Amstrad Diredit (Popular Computing Weekly)Applications Disque
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Disc directory editing made easy

DireEdit provides an easy directory management function with one key Erase, Rename, Unerase and a host ol other functions. Type in the program, correct any mistakes and save it. Insert the disc you wish to examine and type Run. Enter A or B when prompted for the drive, and the first of four pages containing the directory will be loaded.
You now have ten options available, each accessed by pressing a function key.

  • f0 - Quit program.
  • f1 - Renames the file indicated by pressing A to P. corresponding to the letter beside each filename
  • f2 - Erase the file.
  • f3 - Reclaims any file visible that has been erased.
  • f4 - Toggles between Sys and Dir. With Sys set the filename will not be seen with Cat and Dir, and requires the CP/M command Dirsys to reveal it. With Dir set, Cat and Dir work normally.
  • f5 - Toggles between RO and RW. With RO set, the filename cannot be erased without an error occuring.
  • f6 - Change User area. If a file is set to User n. the Amsdos command .User, n is required before it can be seen with Cat and Dir. However, files with Sys set (f4) are available to all User areas
  • f7 - Copies altered page to disc.
  • f8 - Next page of 16 directory entries (out of 64). Pressing f8 when on page 4 will return you to page 1.
  • f9 - Restart program to select a new disc or drive.
The program will work with both System and Data format discs The format is automatically detected and is shown at the top of the screen along with the drive and page numbers.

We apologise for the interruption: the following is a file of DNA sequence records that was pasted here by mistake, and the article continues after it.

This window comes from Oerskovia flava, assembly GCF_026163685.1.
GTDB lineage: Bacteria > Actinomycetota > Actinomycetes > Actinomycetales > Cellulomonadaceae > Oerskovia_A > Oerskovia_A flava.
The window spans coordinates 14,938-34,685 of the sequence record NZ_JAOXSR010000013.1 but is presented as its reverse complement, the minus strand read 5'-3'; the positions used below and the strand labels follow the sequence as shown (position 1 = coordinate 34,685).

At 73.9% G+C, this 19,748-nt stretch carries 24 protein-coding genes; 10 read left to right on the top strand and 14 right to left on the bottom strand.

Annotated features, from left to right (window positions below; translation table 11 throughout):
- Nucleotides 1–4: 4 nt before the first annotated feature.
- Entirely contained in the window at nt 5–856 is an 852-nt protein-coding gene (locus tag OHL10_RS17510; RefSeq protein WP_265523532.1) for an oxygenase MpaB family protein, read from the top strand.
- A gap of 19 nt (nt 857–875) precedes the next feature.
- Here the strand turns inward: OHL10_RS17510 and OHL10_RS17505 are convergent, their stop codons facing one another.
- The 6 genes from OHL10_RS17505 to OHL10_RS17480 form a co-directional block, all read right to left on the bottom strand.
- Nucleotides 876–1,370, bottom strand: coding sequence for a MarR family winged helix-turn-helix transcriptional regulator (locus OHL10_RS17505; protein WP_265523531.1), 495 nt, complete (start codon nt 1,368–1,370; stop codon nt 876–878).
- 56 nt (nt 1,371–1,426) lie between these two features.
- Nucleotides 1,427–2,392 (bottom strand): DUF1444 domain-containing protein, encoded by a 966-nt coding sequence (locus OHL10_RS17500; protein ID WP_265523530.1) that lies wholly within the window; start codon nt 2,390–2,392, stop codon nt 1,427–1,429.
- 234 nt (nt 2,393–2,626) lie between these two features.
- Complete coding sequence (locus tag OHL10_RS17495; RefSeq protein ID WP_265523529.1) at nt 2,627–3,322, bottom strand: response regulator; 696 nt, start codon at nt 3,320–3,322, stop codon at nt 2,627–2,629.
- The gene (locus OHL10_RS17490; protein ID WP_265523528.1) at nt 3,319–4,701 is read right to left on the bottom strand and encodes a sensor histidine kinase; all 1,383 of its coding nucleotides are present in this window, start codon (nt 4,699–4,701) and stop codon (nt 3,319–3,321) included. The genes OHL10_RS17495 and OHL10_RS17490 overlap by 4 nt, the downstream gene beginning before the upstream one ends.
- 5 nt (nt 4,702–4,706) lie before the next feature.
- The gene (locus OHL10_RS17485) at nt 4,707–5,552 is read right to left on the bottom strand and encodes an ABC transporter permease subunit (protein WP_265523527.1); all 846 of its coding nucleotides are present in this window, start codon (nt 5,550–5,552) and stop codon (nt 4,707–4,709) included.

Files of over 16K in length are stored in tow or three entries, so make sure you alter each entry in the same way or strange things may happen. The following table shows the format of the directory which is exploited by the program.

Each entry takes up 32 bytes.

  • Byte 0 = 0-15 : user number or &E5 : erased file. Byte 1-8 = filename, padded out with spaces.
  • Byte 9-11 = suffix, padded out with spaces.
  • Byte 9 = Bit 7 set: read only file. Bit 7 off: read/write file.
  • Byte 10 = Bit 7 off: Sys format. Bit 7 off: Dir format.
  • Byte 12-15 not used by DirEdit.
  • Byte 16-31 - each contains sector number (if used).

★ PUBLISHER: Popular Computing Weekly
★ YEAR: 1986
★ AUTHOR: Alastair Scott


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L'Amstrad CPC est une machine 8 bits à base d'un Z80 à 4MHz. Le premier de la gamme fut le CPC 464 en 1984, équipé d'un lecteur de cassettes intégré il se plaçait en concurrent  du Commodore C64 beaucoup plus compliqué à utiliser et plus cher. Ce fut un réel succès et sorti cette même années le CPC 664 équipé d'un lecteur de disquettes trois pouces intégré. Sa vie fut de courte durée puisqu'en 1985 il fut remplacé par le CPC 6128 qui était plus compact, plus soigné et surtout qui avait 128Ko de RAM au lieu de 64Ko.